For example, the problems described by French philosopher Jean-Jaques Rousseau when he visited the Genevan churches in the eighteenth century were primarily theological: “It is asked, he says of the citizens of Geneva, if Jesus Christ is God. They dare not answer. It is asked if He is a mere man. They are embarrassed and will not say they think so. They are alarmed, terrified, they come together, they discuss, they are in agitation and often earnest consultation and conference.”

And while Sigg devotes several pages to Adolphe Monod, professor at the Seminary of Montauban, France, she doesn’t mention the inner struggle that brought him to reject the faulty theology of the Genevan church and to start a revival. Neither does she mention Robert Haldane’s emphasis on correct theology in his teachings at Geneva and his massive influence all over Europe. Instead, she simply describes him as a co-founder of “a rigidly sectarian missionary society that sent out primarily Swiss evangelists” (60).

These additions would have been helpful to balance descriptions of the French Reformed Church in terms of its “fortress or ‘ghetto’ mentality” and its reactionary response to the Réveil (a response reminiscent of the controversy between the Old Lights and New Lights of the American First Awakening).

It could be that Sigg has chosen to avoid doctrinal issues. When describing the ministry of the Lutheran pastor Francois Haerter, for example, she explains that he struggled with theological questions that caused him in the evening to desire not to wake up in the morning,” and adds that he once preached a sermon on the eternal divinity of Christ which caused “consternation throughout the city and an outcry against what some believed was exalted, foolish doctrine.” (219) Yet, she does not provide details on either one of these instances, leaving countless questions in the minds of a reader who is attuned to theological matters.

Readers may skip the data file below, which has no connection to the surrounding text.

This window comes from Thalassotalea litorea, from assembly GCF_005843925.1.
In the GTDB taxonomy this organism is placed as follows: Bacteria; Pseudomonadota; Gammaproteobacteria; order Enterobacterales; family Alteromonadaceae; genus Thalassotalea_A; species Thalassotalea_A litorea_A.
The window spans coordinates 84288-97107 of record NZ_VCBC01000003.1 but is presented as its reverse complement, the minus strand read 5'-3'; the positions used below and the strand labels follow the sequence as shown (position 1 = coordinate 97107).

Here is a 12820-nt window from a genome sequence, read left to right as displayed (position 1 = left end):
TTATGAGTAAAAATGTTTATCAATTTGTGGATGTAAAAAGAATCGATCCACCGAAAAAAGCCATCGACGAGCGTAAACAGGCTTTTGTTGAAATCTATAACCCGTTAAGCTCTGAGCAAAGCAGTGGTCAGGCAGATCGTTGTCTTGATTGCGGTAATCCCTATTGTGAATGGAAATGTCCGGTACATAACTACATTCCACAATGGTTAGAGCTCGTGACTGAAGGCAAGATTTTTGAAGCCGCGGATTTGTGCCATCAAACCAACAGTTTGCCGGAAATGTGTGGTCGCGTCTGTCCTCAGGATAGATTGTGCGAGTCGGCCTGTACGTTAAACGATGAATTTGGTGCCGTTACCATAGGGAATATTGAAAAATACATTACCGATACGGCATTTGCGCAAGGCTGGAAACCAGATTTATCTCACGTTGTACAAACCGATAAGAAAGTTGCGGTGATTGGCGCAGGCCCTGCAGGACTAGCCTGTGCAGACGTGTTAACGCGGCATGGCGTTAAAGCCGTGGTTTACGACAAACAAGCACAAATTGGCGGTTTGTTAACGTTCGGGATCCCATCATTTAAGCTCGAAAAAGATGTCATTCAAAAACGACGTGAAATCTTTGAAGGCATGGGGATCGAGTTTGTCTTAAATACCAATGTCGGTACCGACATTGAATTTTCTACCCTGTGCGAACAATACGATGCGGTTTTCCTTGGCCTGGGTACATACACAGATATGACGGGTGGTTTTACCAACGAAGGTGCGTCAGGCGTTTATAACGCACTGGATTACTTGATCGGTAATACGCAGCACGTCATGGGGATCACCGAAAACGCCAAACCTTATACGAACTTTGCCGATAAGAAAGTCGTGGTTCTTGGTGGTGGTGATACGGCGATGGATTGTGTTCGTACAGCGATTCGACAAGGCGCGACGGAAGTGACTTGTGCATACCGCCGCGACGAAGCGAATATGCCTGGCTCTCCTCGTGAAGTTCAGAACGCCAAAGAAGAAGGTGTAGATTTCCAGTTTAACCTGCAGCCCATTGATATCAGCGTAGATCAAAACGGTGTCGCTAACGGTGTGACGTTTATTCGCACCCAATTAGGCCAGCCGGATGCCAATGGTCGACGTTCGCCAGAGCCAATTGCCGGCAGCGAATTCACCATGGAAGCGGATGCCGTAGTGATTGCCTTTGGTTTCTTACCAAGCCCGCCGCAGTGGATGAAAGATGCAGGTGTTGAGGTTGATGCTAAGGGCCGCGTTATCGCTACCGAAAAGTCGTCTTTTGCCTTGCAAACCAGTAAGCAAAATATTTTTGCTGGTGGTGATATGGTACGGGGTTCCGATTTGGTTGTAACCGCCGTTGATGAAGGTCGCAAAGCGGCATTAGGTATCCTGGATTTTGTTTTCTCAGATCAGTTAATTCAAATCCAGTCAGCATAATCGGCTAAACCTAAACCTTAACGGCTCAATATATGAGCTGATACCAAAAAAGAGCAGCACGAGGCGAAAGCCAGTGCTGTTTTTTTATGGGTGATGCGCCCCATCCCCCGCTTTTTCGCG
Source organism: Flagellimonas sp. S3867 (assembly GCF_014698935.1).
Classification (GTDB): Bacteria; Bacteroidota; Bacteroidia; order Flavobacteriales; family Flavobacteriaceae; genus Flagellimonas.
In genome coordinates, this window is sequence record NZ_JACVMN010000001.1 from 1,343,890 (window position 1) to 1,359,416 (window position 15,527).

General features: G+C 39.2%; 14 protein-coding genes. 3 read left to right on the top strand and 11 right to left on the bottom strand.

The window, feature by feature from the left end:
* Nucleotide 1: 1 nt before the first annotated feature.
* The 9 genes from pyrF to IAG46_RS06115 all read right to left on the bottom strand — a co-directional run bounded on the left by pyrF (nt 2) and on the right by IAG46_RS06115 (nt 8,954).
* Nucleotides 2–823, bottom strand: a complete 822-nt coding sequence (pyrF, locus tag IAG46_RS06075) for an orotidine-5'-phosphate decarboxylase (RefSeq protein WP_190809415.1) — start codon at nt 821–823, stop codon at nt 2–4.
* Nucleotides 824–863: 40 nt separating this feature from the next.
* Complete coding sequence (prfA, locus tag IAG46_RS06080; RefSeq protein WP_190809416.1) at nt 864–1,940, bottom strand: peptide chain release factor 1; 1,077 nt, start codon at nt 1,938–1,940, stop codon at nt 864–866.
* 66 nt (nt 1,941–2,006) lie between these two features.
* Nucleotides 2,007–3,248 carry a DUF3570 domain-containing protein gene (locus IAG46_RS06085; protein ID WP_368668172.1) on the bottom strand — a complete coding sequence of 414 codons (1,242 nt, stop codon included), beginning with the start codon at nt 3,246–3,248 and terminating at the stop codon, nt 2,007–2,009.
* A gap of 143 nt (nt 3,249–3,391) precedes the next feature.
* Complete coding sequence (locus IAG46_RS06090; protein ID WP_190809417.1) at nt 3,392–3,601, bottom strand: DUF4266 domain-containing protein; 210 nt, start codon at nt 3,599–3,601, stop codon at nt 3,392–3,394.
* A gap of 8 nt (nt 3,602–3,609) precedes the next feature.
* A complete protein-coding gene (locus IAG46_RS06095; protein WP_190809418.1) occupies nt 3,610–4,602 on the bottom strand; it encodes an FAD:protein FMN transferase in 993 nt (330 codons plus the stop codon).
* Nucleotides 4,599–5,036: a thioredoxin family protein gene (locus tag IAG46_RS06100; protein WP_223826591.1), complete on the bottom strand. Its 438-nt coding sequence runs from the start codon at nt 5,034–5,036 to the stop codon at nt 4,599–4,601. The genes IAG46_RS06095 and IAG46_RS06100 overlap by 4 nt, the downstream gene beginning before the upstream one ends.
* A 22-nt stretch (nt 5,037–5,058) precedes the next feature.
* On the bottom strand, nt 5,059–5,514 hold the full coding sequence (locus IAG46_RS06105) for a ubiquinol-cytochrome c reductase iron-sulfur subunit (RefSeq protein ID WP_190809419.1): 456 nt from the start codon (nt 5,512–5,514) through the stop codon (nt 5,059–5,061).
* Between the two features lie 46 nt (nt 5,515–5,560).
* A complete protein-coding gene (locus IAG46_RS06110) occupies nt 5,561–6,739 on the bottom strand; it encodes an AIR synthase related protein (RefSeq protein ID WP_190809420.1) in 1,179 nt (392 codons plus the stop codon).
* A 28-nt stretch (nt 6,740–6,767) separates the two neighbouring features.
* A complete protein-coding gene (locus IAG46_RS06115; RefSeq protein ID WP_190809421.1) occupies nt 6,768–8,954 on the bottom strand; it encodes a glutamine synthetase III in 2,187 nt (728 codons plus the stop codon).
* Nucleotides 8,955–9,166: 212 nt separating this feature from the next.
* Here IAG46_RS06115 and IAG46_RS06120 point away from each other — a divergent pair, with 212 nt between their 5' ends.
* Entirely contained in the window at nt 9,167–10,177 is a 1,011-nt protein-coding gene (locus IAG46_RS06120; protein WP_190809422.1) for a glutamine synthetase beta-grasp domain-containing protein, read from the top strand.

A Groundbreaking Resource

Putting aside these issues of doctrinal renewal (which could easily become the subject of another interesting book), we can thoroughly appreciate Sigg’s groundbreaking work. An excellent writer, she is able to transport readers to the past, engaging their imagination and leading them through a wide range of situations, experiences, and opinions.

I recommend this book for several reasons. Besides opening up a largely unexplored portion of church history, it promotes reflections on the place of women in the church.

In her conclusion, Sigg says that “telling the full story of the Réveil requires the historian to adopt a gendered lens.” She explains: “At the beginning of my research, the more I tried to analyze what women were doing at this time through the prevailing lens of their ‘influence,’ often evoked in exalted and yet paradoxically reductive terms in contemporary French texts, the more I realized that it was a false perspective. What I discovered was not simply the diffuse aroma of gentle female ‘influence’ acting upon male family members as women remained within the confines of their traditional roles as ‘spouses, daughters, [and] mothers.’ Au contraire. The Protestant women of Paris acted in concert and with intentionality. They took actions that, together, represented a movement of autonomous women, touched by the Réveil ... These women, spurred on by their reborn fervent faith, acted independently, without male intermediaries, to serve, promote, fundraise, teach, and evangelize.” (229–230).